Cathy: I’m in your boat. I’ve been working on this with members of our team for a number of years. I’m not the expert in digital asset management, but I’m a user, and I’ve learned so much going through the process that I found very useful. For a definition, I went to one of our friends, the team at Widen, and they define DAM as the management, organization, and distribution of digital assets, like videos, images, and creative files, from a central content hub. So, potentially having a systematic way to store, organize, and to find and reuse your content and assets.
Karrie: In my mind, I’m thinking we’ve been doing it based on content. But now that you mention it, all of our assets, like our logo assets, all of our visual assets, our templates, should be living in the same place. Has digital asset management been around for a while? Is this a new thing?
Cathy: Well that’s the terminology now. But I think it’s kind of like the term “content marketing.” It’s been around for a long time, but I think with the growth of the term and the huge amount of content out there, many marketers have been thinking that it’s time we look at organizing our assets and being smarter about our content. So, DAMs were born. And I think there’s nothing worse than creating this epic content and using or distributing it only once because you don’t keep track of it the way you should. And I think that’s kind of how it all just became this new thing.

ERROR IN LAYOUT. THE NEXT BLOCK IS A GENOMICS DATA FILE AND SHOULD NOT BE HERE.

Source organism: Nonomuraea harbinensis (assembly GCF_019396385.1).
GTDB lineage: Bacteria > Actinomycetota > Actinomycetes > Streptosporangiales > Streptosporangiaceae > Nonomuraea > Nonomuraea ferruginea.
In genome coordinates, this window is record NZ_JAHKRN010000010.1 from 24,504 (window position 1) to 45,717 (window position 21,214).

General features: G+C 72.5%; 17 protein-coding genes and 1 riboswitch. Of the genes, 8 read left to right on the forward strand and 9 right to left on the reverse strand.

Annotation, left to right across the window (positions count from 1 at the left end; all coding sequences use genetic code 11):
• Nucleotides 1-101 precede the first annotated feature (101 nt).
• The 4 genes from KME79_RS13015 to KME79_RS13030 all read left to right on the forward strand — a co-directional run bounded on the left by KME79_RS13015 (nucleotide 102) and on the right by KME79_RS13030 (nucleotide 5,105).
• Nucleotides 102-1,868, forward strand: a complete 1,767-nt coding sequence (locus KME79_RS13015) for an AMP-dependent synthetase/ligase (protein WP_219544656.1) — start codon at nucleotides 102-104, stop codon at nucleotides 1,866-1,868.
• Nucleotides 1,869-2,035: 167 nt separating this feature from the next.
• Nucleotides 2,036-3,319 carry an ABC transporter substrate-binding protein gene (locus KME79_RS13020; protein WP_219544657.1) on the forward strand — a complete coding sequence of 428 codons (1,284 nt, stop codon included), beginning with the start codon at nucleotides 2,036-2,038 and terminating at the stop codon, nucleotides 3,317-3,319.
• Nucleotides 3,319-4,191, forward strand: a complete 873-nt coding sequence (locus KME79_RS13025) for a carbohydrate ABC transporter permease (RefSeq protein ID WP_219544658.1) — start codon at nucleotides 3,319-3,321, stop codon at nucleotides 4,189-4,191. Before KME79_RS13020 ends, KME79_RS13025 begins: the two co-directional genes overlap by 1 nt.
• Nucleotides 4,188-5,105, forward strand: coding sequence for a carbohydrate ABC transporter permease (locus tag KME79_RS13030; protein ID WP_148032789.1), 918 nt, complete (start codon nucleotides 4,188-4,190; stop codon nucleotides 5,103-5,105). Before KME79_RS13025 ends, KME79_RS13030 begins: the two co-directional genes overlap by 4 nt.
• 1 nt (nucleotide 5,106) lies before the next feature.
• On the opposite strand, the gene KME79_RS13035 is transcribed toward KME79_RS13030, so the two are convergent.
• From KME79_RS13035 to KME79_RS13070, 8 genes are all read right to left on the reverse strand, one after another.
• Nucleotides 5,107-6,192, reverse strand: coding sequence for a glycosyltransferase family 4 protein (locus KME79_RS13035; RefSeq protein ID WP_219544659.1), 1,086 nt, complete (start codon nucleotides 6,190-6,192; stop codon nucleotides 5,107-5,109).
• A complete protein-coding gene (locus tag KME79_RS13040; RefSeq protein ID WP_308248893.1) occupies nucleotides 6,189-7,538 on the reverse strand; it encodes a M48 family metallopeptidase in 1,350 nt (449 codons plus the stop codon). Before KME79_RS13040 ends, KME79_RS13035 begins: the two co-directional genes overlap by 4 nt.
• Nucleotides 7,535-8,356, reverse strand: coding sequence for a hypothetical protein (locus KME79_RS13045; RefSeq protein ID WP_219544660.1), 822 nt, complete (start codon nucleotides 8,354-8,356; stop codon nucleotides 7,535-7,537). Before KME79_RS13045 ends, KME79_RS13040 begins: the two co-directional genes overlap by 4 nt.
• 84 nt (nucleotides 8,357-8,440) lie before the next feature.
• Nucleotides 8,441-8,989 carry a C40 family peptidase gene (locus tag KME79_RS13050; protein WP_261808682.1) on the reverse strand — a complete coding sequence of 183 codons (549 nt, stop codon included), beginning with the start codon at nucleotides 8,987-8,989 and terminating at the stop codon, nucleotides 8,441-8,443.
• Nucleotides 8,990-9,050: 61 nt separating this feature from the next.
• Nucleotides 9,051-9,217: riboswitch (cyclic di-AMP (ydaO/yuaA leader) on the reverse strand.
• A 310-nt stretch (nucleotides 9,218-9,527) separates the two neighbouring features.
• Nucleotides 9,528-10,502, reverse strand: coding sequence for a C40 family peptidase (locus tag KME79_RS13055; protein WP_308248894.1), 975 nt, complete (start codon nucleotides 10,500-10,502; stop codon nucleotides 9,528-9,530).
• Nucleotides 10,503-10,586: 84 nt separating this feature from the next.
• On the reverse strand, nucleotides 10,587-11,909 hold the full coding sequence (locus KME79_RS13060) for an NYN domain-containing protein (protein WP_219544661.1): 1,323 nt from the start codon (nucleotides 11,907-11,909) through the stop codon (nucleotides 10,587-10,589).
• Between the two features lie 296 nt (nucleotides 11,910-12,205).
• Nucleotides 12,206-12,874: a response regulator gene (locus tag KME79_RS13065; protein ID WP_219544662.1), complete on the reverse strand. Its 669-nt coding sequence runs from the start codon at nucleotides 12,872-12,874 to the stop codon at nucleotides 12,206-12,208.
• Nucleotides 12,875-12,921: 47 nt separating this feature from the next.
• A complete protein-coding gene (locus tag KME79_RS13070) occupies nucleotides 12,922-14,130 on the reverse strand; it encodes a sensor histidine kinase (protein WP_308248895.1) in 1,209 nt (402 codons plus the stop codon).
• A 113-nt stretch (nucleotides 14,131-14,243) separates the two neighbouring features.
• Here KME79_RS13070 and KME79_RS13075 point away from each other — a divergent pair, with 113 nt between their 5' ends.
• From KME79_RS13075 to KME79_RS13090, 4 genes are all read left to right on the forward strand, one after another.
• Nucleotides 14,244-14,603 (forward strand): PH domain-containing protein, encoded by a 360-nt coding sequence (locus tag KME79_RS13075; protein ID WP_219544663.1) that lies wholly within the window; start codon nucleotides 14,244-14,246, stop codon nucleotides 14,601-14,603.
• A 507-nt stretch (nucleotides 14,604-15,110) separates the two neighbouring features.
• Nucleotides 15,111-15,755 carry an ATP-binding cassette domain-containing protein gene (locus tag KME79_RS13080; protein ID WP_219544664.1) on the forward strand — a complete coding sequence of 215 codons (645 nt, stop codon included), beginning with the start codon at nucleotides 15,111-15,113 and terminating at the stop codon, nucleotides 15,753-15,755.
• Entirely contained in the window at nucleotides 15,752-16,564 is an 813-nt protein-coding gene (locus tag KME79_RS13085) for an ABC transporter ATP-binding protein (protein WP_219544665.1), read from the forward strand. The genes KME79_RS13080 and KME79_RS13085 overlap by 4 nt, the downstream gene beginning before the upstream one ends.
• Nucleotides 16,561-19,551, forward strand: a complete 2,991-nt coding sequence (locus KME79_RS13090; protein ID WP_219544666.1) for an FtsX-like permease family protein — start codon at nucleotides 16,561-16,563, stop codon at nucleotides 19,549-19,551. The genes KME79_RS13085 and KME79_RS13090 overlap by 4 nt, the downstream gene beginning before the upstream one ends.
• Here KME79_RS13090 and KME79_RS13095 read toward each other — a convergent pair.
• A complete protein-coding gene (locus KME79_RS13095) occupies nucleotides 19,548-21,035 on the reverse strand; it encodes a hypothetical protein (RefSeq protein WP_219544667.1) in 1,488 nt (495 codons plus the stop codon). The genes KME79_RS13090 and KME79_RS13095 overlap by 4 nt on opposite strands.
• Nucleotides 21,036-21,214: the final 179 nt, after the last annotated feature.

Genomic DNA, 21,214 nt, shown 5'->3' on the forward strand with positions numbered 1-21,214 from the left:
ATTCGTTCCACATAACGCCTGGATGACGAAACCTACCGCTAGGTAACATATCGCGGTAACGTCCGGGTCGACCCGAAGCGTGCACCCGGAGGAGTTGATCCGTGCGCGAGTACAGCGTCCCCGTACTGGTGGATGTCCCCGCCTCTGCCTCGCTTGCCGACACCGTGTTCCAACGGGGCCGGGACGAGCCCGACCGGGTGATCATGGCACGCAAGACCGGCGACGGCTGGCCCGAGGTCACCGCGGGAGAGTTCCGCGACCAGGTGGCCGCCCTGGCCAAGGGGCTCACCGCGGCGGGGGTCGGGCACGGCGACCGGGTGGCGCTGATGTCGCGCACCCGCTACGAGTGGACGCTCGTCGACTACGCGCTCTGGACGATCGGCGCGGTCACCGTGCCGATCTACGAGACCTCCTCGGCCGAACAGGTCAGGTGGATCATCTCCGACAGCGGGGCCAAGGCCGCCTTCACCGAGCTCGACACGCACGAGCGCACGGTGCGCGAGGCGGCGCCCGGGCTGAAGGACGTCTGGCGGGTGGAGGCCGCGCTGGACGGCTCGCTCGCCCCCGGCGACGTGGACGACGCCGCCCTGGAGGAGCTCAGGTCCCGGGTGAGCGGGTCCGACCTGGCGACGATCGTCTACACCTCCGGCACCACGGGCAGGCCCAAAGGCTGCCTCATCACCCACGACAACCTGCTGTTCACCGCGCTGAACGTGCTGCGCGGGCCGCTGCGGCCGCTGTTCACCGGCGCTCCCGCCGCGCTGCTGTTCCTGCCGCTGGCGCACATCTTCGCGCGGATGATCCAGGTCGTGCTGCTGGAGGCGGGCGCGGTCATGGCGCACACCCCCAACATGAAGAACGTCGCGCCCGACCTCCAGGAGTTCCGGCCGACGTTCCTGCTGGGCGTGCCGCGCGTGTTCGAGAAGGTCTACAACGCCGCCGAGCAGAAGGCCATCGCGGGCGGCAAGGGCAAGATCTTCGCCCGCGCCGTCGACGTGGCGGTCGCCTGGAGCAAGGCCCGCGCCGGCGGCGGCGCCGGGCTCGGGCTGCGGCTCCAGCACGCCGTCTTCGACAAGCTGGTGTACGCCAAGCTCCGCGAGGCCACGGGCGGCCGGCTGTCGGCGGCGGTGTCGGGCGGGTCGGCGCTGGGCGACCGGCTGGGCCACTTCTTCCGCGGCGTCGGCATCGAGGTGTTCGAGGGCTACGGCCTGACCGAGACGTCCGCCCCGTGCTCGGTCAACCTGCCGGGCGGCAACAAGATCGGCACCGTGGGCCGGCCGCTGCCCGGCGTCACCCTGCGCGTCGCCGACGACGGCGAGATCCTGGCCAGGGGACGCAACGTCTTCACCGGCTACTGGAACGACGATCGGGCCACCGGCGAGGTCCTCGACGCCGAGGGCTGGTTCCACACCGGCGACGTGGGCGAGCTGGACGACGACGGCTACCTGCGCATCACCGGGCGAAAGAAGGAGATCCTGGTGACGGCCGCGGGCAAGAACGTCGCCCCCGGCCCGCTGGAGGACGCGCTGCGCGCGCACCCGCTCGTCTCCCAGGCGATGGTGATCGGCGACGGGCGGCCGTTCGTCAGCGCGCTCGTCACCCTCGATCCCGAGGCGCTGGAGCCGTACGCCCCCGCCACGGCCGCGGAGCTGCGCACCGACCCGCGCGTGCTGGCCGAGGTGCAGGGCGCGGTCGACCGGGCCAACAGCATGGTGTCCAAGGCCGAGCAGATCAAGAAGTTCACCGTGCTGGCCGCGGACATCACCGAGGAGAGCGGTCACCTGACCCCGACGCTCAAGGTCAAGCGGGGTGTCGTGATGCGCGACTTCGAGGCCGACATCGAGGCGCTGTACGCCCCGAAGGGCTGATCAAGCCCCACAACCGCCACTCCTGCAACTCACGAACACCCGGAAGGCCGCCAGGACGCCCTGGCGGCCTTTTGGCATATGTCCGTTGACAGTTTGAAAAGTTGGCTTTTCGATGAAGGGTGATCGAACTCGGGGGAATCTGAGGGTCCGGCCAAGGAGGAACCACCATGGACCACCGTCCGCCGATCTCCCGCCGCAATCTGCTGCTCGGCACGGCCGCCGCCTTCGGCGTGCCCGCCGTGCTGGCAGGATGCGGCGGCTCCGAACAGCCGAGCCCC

Karrie: Had you been doing what we were doing, which is Excel spreadsheets and Google Drive, until we implemented a tool recently? How have you guys been managing – and how do you think other companies across the board from what you’ve seen are managing their content and other assets?
Cathy: I’ve talked to a number of solutions and the people in those solutions. And when I say we’ve been using Excel, Google Drive, Dropbox, and now we’re using Box, they laugh and say, ‘well, that’s normal.’ That’s what a lot of people are doing. That’s a great first step to implement a DAM. Because if you already know how you want your content organized, you’re that much closer to determining what solution is right for you.
Going in and saying, ‘we need a DAM’ without talking to each member of your team to see how they want to use the system is definitely not the right way to do it. So I think the way that you and I are doing it may seem inefficient to us, but it probably is an amazing first step to get to where you want to be.